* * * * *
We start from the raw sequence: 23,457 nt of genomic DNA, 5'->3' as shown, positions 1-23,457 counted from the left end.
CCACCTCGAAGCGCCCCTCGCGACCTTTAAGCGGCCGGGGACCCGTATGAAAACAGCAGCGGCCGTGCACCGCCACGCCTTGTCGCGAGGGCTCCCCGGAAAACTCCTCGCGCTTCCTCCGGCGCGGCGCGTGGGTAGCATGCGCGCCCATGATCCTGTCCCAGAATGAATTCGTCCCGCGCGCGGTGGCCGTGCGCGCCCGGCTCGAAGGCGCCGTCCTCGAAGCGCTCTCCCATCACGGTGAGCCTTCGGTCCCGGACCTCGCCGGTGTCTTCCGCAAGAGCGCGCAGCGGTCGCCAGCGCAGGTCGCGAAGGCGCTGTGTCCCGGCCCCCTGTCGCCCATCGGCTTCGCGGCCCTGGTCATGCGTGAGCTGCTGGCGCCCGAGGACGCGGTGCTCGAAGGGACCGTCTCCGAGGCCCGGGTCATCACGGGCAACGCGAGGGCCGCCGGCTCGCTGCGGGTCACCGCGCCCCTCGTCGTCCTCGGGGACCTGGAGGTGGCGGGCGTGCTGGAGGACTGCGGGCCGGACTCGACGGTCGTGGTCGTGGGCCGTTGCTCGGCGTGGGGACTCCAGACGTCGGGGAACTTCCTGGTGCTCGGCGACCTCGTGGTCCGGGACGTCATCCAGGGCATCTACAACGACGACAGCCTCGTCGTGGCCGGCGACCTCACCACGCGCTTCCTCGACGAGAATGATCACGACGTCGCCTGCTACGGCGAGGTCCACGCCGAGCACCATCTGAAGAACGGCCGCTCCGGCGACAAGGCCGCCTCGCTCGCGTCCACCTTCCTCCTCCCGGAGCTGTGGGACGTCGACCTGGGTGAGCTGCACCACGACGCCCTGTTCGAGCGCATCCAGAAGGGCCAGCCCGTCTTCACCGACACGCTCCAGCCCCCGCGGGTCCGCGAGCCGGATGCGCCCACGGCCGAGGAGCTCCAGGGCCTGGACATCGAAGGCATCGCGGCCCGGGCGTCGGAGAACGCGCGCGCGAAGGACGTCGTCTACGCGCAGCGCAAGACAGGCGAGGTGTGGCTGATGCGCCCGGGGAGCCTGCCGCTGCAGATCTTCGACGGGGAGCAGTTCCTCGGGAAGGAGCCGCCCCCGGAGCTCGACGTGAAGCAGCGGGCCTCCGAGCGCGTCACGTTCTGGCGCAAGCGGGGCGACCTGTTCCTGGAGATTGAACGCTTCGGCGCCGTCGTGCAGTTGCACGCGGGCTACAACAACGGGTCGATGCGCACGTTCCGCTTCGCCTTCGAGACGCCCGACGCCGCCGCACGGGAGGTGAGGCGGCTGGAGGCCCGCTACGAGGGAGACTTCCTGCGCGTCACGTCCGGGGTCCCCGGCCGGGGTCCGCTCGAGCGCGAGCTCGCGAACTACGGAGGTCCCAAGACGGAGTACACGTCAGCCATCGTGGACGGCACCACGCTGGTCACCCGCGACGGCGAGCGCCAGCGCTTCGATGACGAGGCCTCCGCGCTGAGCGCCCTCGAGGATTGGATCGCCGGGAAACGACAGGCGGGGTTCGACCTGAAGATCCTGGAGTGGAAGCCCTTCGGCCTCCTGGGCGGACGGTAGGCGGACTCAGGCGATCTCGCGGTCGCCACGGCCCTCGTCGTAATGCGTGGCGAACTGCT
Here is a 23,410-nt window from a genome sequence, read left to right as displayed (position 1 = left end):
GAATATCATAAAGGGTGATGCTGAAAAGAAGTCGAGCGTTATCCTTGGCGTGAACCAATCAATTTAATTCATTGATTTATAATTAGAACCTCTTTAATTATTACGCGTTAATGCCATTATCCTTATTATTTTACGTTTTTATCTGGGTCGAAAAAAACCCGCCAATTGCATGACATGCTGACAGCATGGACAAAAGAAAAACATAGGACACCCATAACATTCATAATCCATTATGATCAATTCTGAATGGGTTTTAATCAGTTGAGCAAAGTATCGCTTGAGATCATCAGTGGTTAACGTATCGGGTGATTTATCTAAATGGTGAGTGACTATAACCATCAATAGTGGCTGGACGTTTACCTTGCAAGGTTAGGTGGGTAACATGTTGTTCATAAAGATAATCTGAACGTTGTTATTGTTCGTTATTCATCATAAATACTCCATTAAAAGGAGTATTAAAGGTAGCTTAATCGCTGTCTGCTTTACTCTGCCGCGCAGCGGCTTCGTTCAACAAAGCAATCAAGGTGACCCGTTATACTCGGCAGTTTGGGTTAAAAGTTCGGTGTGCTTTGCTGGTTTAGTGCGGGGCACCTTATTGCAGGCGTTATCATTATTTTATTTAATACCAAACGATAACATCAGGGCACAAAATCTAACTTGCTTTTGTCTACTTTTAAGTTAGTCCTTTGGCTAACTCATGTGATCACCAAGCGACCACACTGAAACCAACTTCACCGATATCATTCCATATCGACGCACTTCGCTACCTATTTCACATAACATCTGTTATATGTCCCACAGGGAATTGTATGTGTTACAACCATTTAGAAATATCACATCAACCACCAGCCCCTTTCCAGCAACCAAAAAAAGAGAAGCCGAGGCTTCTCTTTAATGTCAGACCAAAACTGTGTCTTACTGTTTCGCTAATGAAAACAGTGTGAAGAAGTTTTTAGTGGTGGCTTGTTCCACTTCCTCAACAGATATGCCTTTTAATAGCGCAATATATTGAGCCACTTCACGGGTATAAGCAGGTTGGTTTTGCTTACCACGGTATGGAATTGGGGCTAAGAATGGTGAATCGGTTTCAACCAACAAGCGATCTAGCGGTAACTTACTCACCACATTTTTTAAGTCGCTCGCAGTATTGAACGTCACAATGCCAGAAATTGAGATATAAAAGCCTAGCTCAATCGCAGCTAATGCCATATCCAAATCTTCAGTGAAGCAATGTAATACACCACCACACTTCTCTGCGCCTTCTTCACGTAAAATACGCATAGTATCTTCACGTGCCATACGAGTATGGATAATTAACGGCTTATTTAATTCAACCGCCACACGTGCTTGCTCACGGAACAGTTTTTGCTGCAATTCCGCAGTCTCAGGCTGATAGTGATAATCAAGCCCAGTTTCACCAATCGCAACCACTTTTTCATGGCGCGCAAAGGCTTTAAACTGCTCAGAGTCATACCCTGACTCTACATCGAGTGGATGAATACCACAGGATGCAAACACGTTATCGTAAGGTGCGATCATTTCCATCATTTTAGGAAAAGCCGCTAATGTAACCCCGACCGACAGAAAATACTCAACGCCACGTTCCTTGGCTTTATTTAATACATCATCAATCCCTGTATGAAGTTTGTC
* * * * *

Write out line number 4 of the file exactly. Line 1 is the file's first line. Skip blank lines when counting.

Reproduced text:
GAATATCATAAAGGGTGATGCTGAAAAGAAGTCGAGCGTTATCCTTGGCGTGAACCAATCAATTTAATTCATTGATTTATAATTAGAACCTCTTTAATTATTACGCGTTAATGCCATTATCCTTATTATTTTACGTTTTTATCTGGGTCGAAAAAAACCCGCCAATTGCATGACATGCTGACAGCATGGACAAAAGAAAAACATAGGACACCCATAACATTCATAATCCATTATGATCAATTCTGAATGGGTTTTAATCAGTTGAGCAAAGTATCGCTTGAGATCATCAGTGGTTAACGTATCGGGTGATTTATCTAAATGGTGAGTGACTATAACCATCAATAGTGGCTGGACGTTTACCTTGCAAGGTTAGGTGGGTAACATGTTGTTCATAAAGATAATCTGAACGTTGTTATTGTTCGTTATTCATCATAAATACTCCATTAAAAGGAGTATTAAAGGTAGCTTAATCGCTGTCTGCTTTACTCTGCCGCGCAGCGGCTTCGTTCAACAAAGCAATCAAGGTGACCCGTTATACTCGGCAGTTTGGGTTAAAAGTTCGGTGTGCTTTGCTGGTTTAGTGCGGGGCACCTTATTGCAGGCGTTATCATTATTTTATTTAATACCAAACGATAACATCAGGGCACAAAATCTAACTTGCTTTTGTCTACTTTTAAGTTAGTCCTTTGGCTAACTCATGTGATCACCAAGCGACCACACTGAAACCAACTTCACCGATATCATTCCATATCGACGCACTTCGCTACCTATTTCACATAACATCTGTTATATGTCCCACAGGGAATTGTATGTGTTACAACCATTTAGAAATATCACATCAACCACCAGCCCCTTTCCAGCAACCAAAAAAAGAGAAGCCGAGGCTTCTCTTTAATGTCAGACCAAAACTGTGTCTTACTGTTTCGCTAATGAAAACAGTGTGAAGAAGTTTTTAGTGGTGGCTTGTTCCACTTCCTCAACAGATATGCCTTTTAATAGCGCAATATATTGAGCCACTTCACGGGTATAAGCAGGTTGGTTTTGCTTACCACGGTATGGAATTGGGGCTAAGAATGGTGAATCGGTTTCAACCAACAAGCGATCTAGCGGTAACTTACTCACCACATTTTTTAAGTCGCTCGCAGTATTGAACGTCACAATGCCAGAAATTGAGATATAAAAGCCTAGCTCAATCGCAGCTAATGCCATATCCAAATCTTCAGTGAAGCAATGTAATACACCACCACACTTCTCTGCGCCTTCTTCACGTAAAATACGCATAGTATCTTCACGTGCCATACGAGTATGGATAATTAACGGCTTATTTAATTCAACCGCCACACGTGCTTGCTCACGGAACAGTTTTTGCTGCAATTCCGCAGTCTCAGGCTGATAGTGATAATCAAGCCCAGTTTCACCAATCGCAACCACTTTTTCATGGCGCGCAAAGGCTTTAAACTGCTCAGAGTCATACCCTGACTCTACATCGAGTGGATGAATACCACAGGATGCAAACACGTTATCGTAAGGTGCGATCATTTCCATCATTTTAGGAAAAGCCGCTAATGTAACCCCGACCGACAGAAAATACTCAACGCCACGTTCCTTGGCTTTATTTAATACATCATCAATCCCTGTATGAAGTTTGTC